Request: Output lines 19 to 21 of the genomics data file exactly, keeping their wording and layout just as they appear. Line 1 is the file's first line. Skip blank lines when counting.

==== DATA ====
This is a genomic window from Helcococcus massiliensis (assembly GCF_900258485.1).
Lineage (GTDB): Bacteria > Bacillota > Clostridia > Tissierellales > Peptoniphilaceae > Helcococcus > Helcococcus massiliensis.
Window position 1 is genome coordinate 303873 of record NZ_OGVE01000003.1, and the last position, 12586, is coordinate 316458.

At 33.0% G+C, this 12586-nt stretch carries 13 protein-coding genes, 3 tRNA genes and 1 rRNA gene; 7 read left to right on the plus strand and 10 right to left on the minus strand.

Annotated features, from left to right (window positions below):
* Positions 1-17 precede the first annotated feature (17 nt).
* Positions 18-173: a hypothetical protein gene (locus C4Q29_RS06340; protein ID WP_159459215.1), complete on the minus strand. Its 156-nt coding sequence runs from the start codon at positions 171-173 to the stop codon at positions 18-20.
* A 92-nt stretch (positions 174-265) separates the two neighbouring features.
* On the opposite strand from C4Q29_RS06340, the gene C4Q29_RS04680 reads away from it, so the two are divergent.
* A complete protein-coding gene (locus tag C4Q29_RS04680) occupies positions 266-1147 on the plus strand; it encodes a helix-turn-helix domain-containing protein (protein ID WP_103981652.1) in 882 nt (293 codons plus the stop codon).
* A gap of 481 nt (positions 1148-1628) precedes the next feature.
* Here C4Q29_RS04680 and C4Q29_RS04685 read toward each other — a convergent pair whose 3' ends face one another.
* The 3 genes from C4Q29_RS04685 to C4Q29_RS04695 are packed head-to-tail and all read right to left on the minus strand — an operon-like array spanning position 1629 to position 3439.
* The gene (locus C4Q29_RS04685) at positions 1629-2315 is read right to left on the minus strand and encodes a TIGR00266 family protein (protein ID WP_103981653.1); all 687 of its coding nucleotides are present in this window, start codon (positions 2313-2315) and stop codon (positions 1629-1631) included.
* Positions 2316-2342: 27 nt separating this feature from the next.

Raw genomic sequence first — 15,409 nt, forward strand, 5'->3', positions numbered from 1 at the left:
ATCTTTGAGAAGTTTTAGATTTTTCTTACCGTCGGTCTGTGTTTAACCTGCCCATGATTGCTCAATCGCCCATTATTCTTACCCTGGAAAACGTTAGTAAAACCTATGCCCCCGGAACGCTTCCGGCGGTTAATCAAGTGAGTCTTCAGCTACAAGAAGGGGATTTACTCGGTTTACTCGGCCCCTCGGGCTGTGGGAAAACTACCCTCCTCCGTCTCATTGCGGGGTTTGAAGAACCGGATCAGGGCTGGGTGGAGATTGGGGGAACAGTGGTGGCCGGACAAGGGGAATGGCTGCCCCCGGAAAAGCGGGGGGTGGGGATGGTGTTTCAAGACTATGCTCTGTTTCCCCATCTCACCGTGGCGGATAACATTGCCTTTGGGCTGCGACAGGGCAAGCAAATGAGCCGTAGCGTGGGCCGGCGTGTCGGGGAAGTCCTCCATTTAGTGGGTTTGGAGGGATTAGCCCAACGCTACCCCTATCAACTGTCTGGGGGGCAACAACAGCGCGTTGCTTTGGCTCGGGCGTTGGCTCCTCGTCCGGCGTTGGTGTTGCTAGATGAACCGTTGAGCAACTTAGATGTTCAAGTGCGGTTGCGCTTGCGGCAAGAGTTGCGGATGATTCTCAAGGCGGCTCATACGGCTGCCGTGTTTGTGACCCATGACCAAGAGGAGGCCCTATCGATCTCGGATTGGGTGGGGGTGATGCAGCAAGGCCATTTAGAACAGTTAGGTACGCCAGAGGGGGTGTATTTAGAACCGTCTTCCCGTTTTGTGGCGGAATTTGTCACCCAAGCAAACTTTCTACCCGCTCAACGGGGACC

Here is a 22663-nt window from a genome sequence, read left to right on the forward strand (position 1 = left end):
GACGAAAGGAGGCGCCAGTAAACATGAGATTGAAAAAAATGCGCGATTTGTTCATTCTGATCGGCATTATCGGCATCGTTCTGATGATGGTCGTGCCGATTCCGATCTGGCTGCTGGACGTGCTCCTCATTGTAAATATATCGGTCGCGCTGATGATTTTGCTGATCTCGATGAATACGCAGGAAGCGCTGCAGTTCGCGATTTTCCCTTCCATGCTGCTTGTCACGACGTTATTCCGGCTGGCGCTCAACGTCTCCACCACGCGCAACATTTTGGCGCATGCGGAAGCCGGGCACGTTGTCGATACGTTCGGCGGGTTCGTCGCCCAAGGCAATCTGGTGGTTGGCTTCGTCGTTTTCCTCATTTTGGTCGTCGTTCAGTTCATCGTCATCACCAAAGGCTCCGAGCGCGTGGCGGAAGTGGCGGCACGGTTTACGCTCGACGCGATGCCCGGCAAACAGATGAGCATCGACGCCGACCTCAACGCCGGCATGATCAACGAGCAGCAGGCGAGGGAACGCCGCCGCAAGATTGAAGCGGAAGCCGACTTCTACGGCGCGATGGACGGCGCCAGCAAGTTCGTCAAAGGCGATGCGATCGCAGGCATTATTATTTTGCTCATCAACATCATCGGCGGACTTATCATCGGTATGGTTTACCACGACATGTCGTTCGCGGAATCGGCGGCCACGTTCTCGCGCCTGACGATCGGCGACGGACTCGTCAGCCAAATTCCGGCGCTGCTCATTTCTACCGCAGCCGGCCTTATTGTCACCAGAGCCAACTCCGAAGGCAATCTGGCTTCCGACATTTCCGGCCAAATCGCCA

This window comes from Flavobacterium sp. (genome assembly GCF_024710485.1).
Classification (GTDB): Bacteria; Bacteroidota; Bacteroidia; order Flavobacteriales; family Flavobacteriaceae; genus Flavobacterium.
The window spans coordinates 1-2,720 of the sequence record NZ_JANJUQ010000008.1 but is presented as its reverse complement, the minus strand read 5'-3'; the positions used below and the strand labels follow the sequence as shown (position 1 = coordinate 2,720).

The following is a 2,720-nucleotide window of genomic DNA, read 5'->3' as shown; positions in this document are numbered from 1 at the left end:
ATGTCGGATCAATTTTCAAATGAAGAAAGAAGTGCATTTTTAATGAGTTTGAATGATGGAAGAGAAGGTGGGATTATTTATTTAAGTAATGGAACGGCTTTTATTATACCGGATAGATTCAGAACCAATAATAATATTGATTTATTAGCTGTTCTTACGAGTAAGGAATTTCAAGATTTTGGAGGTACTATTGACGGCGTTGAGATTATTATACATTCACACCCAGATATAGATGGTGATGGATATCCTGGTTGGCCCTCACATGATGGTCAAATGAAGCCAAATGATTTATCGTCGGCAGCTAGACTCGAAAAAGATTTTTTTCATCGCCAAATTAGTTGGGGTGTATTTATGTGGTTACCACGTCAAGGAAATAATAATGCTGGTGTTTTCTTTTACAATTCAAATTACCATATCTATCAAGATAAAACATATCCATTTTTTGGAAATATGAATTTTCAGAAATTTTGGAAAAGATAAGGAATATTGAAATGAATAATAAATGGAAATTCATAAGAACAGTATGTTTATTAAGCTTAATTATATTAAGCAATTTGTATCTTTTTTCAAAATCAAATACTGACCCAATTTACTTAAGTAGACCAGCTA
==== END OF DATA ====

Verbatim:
GACGAAAGGAGGCGCCAGTAAACATGAGATTGAAAAAAATGCGCGATTTGTTCATTCTGATCGGCATTATCGGCATCGTTCTGATGATGGTCGTGCCGATTCCGATCTGGCTGCTGGACGTGCTCCTCATTGTAAATATATCGGTCGCGCTGATGATTTTGCTGATCTCGATGAATACGCAGGAAGCGCTGCAGTTCGCGATTTTCCCTTCCATGCTGCTTGTCACGACGTTATTCCGGCTGGCGCTCAACGTCTCCACCACGCGCAACATTTTGGCGCATGCGGAAGCCGGGCACGTTGTCGATACGTTCGGCGGGTTCGTCGCCCAAGGCAATCTGGTGGTTGGCTTCGTCGTTTTCCTCATTTTGGTCGTCGTTCAGTTCATCGTCATCACCAAAGGCTCCGAGCGCGTGGCGGAAGTGGCGGCACGGTTTACGCTCGACGCGATGCCCGGCAAACAGATGAGCATCGACGCCGACCTCAACGCCGGCATGATCAACGAGCAGCAGGCGAGGGAACGCCGCCGCAAGATTGAAGCGGAAGCCGACTTCTACGGCGCGATGGACGGCGCCAGCAAGTTCGTCAAAGGCGATGCGATCGCAGGCATTATTATTTTGCTCATCAACATCATCGGCGGACTTATCATCGGTATGGTTTACCACGACATGTCGTTCGCGGAATCGGCGGCCACGTTCTCGCGCCTGACGATCGGCGACGGACTCGTCAGCCAAATTCCGGCGCTGCTCATTTCTACCGCAGCCGGCCTTATTGTCACCAGAGCCAACTCCGAAGGCAATCTGGCTTCCGACATTTCCGGCCAAATCGCCA

This window comes from Flavobacterium sp. (genome assembly GCF_024710485.1).
Classification (GTDB): Bacteria; Bacteroidota; Bacteroidia; order Flavobacteriales; family Flavobacteriaceae; genus Flavobacterium.